The number of murders this year in Oakland is on track to be 25 percent lower than last year, and in the most violent part of East Oakland murders are down 50 percent. Credit for this is being given to Bill Bratton, the former Los Angeles police chief whom Mayor Jean Quan paid $250,000 to consult with the city on crime reduction strategies.
Bratton was hired at the beginning of the year amidst much controversy and several long city council meetings, and many people were concerned he'd be bringing the controversial stop-and-frisk policy to Oakland, which he ultimately did not.
Bratton had served briefly as police commissioner in New York City in the 90s, and lately has headed a consulting firm called the Bratton Group. He's credited with having co-created Compstat, the crime mapping system used by Oakland and many other major cities.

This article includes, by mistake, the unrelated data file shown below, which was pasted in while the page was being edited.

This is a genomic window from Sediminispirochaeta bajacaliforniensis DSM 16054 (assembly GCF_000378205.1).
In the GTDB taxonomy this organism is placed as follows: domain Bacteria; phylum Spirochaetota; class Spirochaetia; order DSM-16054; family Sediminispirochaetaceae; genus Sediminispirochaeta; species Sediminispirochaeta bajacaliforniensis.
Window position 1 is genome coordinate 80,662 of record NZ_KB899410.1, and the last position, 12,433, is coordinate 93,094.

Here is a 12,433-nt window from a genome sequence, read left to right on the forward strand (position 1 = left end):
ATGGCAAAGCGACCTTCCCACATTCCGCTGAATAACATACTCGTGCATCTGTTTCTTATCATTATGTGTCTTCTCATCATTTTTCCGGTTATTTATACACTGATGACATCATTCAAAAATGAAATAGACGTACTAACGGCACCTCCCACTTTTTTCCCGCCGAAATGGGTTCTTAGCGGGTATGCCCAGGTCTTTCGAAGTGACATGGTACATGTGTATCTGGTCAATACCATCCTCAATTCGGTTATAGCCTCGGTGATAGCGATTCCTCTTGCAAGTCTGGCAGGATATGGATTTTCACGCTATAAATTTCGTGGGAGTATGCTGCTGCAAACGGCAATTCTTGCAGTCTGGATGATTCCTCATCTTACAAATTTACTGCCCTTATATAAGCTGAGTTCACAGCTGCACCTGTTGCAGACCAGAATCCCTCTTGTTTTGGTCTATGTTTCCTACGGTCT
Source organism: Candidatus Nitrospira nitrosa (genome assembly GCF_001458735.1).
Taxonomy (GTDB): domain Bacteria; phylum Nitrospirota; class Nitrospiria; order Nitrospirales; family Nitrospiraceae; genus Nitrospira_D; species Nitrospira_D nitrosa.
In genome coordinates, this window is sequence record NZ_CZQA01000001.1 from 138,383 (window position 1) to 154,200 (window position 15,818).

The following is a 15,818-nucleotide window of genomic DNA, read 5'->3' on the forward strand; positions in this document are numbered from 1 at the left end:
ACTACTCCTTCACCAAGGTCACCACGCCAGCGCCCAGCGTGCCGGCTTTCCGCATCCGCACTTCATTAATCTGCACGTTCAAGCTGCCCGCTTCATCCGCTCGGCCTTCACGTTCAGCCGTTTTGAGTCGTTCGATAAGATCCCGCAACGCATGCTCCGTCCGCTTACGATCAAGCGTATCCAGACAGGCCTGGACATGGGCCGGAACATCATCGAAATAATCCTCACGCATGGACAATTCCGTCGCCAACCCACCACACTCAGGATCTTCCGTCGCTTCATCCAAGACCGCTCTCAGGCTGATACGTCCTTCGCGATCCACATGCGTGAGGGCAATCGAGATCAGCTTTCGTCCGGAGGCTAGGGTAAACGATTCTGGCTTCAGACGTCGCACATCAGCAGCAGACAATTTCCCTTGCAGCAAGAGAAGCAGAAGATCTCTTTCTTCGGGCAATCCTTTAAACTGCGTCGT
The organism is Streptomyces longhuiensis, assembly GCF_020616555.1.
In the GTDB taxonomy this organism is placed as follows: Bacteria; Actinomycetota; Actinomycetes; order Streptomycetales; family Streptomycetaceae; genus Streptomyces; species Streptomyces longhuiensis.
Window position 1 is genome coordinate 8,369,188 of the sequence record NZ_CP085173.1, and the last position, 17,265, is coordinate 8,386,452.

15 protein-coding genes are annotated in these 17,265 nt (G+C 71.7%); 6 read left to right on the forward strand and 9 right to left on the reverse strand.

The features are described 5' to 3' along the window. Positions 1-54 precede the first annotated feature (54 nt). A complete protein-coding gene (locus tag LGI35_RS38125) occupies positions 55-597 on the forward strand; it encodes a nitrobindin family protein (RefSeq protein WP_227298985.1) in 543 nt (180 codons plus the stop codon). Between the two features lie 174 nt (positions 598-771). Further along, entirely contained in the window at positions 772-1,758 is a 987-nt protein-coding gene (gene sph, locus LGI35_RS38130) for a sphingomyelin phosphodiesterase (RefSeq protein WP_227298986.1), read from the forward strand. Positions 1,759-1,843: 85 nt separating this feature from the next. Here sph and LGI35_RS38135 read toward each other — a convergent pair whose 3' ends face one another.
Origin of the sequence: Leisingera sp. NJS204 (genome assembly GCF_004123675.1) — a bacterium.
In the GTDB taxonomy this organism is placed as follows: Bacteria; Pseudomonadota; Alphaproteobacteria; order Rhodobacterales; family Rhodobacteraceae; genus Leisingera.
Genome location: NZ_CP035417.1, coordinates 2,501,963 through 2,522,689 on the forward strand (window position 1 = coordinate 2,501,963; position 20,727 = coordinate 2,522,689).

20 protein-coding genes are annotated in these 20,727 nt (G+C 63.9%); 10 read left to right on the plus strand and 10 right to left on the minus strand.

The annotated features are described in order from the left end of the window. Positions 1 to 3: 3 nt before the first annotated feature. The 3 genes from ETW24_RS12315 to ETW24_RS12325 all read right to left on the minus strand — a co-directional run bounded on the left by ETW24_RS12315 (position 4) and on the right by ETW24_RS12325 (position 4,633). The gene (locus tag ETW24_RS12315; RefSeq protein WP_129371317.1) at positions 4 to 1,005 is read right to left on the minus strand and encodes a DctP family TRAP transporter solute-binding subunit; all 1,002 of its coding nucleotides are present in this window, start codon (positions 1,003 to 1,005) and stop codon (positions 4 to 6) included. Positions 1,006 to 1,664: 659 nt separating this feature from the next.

It just came out this week that Bratton will be returning to New York to take the commissioner role once again.
According to Mayor Quan's spokesman, Sean Maher, speaking to CBS 5, Bratton's biggest impact in Oakland overall has been a reorganization of the police department, dividing it into five districts "where each captain [has] greater autonomy over staffing and investigations." Also, police are doing more fanning out within neighborhoods to combat robberies.
Oakland saw its 84th homicide this week, and so long as things stay calm, the number will come in 25 percent last year's high of 131 murders.